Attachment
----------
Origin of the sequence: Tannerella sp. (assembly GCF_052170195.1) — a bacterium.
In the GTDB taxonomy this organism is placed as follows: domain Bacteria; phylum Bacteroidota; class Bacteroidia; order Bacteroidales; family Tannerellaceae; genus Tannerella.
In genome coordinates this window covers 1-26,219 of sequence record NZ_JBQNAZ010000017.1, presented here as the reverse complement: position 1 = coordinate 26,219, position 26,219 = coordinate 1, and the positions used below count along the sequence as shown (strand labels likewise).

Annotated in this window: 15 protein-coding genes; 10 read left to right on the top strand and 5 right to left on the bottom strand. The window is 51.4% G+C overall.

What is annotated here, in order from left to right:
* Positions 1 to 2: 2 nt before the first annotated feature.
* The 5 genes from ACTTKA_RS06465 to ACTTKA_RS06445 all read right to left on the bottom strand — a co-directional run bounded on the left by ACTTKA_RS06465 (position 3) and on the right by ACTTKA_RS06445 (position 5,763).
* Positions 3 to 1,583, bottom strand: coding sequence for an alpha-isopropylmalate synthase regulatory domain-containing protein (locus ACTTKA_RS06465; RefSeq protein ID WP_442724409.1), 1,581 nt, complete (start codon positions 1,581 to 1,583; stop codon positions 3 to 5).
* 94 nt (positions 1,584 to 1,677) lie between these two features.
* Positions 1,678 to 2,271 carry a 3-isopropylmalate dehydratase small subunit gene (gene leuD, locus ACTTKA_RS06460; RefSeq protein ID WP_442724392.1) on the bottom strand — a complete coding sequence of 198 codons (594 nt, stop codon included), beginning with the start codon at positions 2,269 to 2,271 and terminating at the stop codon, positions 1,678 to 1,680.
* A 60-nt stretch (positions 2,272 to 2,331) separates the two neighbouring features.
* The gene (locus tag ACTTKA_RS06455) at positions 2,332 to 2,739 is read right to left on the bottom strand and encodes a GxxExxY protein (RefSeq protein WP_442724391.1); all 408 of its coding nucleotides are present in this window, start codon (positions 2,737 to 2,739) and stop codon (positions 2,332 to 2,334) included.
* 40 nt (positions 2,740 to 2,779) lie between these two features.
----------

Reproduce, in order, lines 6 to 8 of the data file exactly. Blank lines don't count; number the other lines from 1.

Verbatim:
* Positions 1 to 2: 2 nt before the first annotated feature.
* The 5 genes from ACTTKA_RS06465 to ACTTKA_RS06445 all read right to left on the bottom strand — a co-directional run bounded on the left by ACTTKA_RS06465 (position 3) and on the right by ACTTKA_RS06445 (position 5,763).
* Positions 3 to 1,583, bottom strand: coding sequence for an alpha-isopropylmalate synthase regulatory domain-containing protein (locus ACTTKA_RS06465; RefSeq protein ID WP_442724409.1), 1,581 nt, complete (start codon positions 1,581 to 1,583; stop codon positions 3 to 5).